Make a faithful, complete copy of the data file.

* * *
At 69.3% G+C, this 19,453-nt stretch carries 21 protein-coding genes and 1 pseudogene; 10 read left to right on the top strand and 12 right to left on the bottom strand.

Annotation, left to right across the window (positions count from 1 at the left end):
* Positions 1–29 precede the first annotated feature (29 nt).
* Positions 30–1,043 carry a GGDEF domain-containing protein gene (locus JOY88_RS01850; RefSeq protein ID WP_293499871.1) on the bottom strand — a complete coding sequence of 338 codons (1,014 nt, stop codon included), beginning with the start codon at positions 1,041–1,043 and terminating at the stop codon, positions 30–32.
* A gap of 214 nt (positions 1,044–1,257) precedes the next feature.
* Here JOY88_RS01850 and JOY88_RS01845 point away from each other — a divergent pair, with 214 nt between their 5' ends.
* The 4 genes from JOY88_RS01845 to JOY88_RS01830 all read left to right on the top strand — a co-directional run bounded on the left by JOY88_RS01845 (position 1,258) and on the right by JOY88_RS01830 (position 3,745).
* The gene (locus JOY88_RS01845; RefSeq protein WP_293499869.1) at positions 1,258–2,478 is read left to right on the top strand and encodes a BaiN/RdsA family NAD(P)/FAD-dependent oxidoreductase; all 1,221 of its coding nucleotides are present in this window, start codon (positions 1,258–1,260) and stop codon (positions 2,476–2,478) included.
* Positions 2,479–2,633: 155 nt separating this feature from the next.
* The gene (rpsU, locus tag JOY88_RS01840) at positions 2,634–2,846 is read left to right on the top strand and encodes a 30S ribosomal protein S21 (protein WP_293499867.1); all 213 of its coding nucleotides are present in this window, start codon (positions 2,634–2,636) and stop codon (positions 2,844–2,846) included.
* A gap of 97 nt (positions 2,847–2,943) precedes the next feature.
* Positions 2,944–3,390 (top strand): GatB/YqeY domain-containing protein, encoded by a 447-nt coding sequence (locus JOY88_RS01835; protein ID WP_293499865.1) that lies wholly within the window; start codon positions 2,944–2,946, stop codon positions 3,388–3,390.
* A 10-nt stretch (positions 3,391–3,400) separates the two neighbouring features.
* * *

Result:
At 69.3% G+C, this 19,453-nt stretch carries 21 protein-coding genes and 1 pseudogene; 10 read left to right on the top strand and 12 right to left on the bottom strand.

Annotation, left to right across the window (positions count from 1 at the left end):
* Positions 1–29 precede the first annotated feature (29 nt).
* Positions 30–1,043 carry a GGDEF domain-containing protein gene (locus JOY88_RS01850; RefSeq protein ID WP_293499871.1) on the bottom strand — a complete coding sequence of 338 codons (1,014 nt, stop codon included), beginning with the start codon at positions 1,041–1,043 and terminating at the stop codon, positions 30–32.
* A gap of 214 nt (positions 1,044–1,257) precedes the next feature.
* Here JOY88_RS01850 and JOY88_RS01845 point away from each other — a divergent pair, with 214 nt between their 5' ends.
* The 4 genes from JOY88_RS01845 to JOY88_RS01830 all read left to right on the top strand — a co-directional run bounded on the left by JOY88_RS01845 (position 1,258) and on the right by JOY88_RS01830 (position 3,745).
* The gene (locus JOY88_RS01845; RefSeq protein WP_293499869.1) at positions 1,258–2,478 is read left to right on the top strand and encodes a BaiN/RdsA family NAD(P)/FAD-dependent oxidoreductase; all 1,221 of its coding nucleotides are present in this window, start codon (positions 1,258–1,260) and stop codon (positions 2,476–2,478) included.
* Positions 2,479–2,633: 155 nt separating this feature from the next.
* The gene (rpsU, locus tag JOY88_RS01840) at positions 2,634–2,846 is read left to right on the top strand and encodes a 30S ribosomal protein S21 (protein WP_293499867.1); all 213 of its coding nucleotides are present in this window, start codon (positions 2,634–2,636) and stop codon (positions 2,844–2,846) included.
* A gap of 97 nt (positions 2,847–2,943) precedes the next feature.
* Positions 2,944–3,390 (top strand): GatB/YqeY domain-containing protein, encoded by a 447-nt coding sequence (locus JOY88_RS01835; protein ID WP_293499865.1) that lies wholly within the window; start codon positions 2,944–2,946, stop codon positions 3,388–3,390.
* A 10-nt stretch (positions 3,391–3,400) separates the two neighbouring features.